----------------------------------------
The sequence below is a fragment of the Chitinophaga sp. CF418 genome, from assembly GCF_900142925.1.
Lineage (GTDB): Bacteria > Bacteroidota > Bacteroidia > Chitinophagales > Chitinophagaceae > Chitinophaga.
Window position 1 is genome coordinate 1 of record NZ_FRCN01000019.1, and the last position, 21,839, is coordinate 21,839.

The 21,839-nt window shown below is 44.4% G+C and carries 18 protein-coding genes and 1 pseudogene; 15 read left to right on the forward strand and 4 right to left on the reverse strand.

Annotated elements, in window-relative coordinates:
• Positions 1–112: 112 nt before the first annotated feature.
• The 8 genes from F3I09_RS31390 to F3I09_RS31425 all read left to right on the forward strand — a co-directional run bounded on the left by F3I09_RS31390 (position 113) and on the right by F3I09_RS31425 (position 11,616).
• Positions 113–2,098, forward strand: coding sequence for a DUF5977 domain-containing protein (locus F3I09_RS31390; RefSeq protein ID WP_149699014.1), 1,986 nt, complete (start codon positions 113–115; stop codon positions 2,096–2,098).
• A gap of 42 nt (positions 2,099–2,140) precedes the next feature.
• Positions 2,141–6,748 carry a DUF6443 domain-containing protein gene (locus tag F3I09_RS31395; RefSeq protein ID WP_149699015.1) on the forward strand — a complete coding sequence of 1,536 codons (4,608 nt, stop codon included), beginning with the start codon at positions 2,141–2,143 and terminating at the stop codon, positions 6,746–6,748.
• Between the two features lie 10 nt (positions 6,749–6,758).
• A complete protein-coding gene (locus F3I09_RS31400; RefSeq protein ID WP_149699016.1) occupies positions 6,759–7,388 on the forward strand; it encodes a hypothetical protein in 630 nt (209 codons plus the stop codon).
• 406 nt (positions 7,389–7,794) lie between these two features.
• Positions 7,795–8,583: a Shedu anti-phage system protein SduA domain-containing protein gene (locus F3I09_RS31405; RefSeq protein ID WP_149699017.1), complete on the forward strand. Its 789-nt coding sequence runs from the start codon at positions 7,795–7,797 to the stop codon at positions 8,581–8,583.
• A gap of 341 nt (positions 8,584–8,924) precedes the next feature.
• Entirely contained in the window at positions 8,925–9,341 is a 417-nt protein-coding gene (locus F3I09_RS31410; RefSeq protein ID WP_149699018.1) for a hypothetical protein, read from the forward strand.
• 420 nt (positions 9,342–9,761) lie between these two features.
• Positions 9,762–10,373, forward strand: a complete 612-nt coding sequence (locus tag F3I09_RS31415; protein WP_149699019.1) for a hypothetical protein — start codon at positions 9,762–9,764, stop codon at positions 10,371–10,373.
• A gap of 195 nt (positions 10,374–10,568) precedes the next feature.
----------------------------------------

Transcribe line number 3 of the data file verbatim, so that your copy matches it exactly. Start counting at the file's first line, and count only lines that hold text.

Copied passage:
Window position 1 is genome coordinate 1 of record NZ_FRCN01000019.1, and the last position, 21,839, is coordinate 21,839.